Nevertheless airport facilities managers for the past week at least have been expecting some word of the Vineyard restrictions during the presidential visit.
“We’re trying to wait and see what the TFR is before we comment,” said Mr. Flynn. “We’ve been expecting it for the past 10 days. It’s a case of hurry up and wait.”
During the summer months, roughly 70 per cent of the traffic is general aviation (noncommercial) aircraft which is potentially particularly vulnerable to the restrictions.
A busy day in August last year saw 95 Cape Air flights, five US Air flights and 365 other operations at Martha’s Vineyard Airport.
“We know it’s going to have an effect; we have to mitigate those effects,” Mr. Flynn said. “People are booking flights long in advance, so we want to get the word out.”
The anticipated flight restrictions and a broader discussion of increased security restrictions on private planes post-9/11 formed the backdrop for a meeting of private pilots and members of the airport commission at a general aviation event held at Martha’s Vineyard Airport on Saturday.
Former Republican Cong. James Coyne, now a Martha’s Vineyard resident and president of the National Air Transportation Association (NATA), led the meeting, along with Craig Fuller, president and chief executive officer of the Aircraft Owners and Pilots Association (AOPA).
Mr. Coyne pointed to stringent restrictions imposed on Crawford, Tex., the vacation destination of former President George W. Bush, adding that what may have worked for Crawford may be disastrous for the Vineyard.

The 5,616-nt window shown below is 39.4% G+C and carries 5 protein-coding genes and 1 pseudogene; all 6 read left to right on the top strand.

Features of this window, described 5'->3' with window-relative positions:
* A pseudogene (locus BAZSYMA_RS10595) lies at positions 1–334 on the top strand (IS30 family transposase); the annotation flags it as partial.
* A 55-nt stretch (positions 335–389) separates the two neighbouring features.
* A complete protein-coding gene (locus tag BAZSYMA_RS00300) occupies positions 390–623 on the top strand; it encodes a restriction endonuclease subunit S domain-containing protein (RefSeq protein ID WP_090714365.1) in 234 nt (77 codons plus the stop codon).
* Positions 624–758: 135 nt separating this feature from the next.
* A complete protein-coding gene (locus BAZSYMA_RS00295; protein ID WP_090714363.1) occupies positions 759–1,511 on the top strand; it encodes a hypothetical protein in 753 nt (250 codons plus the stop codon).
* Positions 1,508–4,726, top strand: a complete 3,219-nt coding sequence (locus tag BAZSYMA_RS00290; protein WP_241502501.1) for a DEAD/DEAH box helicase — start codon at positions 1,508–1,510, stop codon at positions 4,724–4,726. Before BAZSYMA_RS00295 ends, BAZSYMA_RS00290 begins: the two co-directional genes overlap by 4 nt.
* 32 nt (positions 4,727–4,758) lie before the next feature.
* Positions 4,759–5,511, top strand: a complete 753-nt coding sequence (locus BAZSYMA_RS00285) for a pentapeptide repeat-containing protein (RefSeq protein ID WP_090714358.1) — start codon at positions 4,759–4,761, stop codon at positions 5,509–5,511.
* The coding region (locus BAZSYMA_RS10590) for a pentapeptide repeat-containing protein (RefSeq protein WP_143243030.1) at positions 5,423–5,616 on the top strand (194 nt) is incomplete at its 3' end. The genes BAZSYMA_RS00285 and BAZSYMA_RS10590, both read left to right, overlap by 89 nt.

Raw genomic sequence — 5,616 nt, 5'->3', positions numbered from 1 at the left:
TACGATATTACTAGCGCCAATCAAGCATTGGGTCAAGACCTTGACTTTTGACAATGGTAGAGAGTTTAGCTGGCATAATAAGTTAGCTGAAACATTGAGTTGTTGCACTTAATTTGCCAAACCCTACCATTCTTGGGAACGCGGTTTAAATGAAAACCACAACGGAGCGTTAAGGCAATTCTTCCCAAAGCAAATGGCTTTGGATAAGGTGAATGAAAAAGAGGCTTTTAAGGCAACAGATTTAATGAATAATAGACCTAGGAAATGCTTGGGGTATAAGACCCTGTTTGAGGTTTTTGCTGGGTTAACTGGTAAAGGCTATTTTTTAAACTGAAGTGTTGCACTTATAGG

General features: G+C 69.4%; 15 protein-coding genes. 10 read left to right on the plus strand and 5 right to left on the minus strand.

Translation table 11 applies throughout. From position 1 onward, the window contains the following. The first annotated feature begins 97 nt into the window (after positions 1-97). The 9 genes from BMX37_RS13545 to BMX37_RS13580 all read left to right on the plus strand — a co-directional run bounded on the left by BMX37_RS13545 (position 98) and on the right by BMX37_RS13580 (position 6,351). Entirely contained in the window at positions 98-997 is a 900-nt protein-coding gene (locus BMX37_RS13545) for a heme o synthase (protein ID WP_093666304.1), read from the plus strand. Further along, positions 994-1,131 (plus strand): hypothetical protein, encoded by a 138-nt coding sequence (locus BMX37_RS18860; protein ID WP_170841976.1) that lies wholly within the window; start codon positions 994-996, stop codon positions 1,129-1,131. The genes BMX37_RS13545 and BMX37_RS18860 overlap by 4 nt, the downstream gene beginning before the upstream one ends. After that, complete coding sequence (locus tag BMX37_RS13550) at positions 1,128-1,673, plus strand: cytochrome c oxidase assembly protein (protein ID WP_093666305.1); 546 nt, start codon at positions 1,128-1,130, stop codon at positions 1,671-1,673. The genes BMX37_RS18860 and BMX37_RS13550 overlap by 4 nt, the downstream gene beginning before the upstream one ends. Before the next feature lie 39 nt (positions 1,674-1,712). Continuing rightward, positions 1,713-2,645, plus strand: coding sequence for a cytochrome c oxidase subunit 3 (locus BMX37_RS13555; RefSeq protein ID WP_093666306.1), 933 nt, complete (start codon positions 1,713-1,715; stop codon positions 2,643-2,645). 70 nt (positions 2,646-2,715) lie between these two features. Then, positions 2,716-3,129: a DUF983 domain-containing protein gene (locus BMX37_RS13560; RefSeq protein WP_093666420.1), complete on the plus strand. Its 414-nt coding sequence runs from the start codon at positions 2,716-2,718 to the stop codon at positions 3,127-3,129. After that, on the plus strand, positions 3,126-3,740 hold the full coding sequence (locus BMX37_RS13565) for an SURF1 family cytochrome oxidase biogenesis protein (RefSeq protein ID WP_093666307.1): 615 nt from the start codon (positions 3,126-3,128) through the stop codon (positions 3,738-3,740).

“I’ve been to both places and if I could pick a place on the planet that didn’t depend on [general aviation] for its existence, it might well be Crawford. But I can’t think of a place farther towards that end than Martha’s Vineyard,” he said. Mr. Coyne later criticized the security restrictions imposed by agencies such as the TSA on light aircraft.
“We’re spending billions of dollars chasing the boogie man that is security,” he said. “There’s no evidence that the threat is there. We’re not going to fly into buildings. I can’t think of a more secure, patriotic group of Americans [than private pilots]. . . . They’re beginning to call it regulation by imagination.
“They’ve created a permanent security regime. Who here thinks they’ll live to see code green? I remember code green perfectly well. I’ll tell my grandchildren about it.” Concluding the meeting, Mr. Coyne couched his remarks with a note of support for the President.
“Obviously, it’s clear everyone on Martha’s Vineyard wants to welcome Mr. Obama as much as possible,” he said.